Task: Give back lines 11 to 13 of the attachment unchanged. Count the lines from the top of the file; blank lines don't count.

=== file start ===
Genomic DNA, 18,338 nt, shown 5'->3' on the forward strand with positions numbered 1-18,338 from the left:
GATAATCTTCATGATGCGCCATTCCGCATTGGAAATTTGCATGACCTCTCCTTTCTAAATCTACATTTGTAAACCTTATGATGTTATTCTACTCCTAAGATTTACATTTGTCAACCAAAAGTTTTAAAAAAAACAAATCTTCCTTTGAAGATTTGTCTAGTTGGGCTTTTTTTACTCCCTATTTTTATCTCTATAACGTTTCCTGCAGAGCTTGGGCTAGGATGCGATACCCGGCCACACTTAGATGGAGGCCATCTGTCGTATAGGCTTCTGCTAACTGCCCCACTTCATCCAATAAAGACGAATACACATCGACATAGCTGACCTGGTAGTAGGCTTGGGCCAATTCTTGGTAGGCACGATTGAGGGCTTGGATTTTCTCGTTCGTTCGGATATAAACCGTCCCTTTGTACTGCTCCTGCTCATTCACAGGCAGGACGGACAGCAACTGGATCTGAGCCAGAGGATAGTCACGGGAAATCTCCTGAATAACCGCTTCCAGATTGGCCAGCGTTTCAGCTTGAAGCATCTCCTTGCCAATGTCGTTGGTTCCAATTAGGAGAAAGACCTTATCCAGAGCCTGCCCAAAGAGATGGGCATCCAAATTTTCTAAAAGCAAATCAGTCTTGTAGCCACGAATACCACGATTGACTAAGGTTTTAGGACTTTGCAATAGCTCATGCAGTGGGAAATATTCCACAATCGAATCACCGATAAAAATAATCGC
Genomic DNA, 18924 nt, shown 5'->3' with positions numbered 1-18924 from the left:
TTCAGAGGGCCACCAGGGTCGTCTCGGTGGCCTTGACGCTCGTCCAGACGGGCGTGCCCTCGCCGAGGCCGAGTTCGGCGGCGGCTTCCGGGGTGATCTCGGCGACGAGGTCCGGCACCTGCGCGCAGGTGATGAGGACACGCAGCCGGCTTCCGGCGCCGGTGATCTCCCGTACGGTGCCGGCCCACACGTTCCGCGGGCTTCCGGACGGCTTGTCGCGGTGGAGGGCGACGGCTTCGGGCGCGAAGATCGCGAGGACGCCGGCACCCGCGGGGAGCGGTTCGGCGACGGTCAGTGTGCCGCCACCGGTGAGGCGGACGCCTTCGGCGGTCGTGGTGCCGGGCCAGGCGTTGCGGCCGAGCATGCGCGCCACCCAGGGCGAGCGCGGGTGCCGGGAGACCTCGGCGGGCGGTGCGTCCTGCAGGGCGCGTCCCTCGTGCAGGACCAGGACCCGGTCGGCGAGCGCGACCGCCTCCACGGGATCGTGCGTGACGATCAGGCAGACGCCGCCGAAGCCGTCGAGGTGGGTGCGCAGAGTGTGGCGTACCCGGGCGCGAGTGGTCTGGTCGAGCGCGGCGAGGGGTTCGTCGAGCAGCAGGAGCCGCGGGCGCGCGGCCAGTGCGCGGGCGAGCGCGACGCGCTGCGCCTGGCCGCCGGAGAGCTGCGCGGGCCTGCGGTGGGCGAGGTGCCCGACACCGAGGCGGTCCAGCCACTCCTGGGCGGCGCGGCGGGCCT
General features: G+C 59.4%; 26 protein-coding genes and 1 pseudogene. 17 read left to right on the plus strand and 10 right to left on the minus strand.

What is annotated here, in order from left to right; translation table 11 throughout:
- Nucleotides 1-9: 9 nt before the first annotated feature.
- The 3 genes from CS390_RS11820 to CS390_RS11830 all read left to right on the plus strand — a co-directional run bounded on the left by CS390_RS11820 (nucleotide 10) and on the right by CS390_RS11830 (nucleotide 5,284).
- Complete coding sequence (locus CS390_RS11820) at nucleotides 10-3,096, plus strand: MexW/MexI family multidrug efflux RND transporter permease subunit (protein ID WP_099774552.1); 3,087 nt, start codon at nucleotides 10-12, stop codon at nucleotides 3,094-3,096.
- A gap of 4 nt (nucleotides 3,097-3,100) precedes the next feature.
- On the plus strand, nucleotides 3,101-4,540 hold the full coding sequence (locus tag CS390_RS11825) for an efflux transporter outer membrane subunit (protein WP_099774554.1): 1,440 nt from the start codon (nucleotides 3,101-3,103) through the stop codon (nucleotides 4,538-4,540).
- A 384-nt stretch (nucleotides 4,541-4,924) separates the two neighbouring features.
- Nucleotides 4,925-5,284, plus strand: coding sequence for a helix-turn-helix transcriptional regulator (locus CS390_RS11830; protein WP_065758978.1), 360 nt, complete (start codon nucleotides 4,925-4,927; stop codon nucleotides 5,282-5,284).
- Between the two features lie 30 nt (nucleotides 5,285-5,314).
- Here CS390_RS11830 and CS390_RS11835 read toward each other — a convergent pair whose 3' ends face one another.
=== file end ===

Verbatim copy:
- On the plus strand, nucleotides 3,101-4,540 hold the full coding sequence (locus tag CS390_RS11825) for an efflux transporter outer membrane subunit (protein WP_099774554.1): 1,440 nt from the start codon (nucleotides 3,101-3,103) through the stop codon (nucleotides 4,538-4,540).
- A 384-nt stretch (nucleotides 4,541-4,924) separates the two neighbouring features.
- Nucleotides 4,925-5,284, plus strand: coding sequence for a helix-turn-helix transcriptional regulator (locus CS390_RS11830; protein WP_065758978.1), 360 nt, complete (start codon nucleotides 4,925-4,927; stop codon nucleotides 5,282-5,284).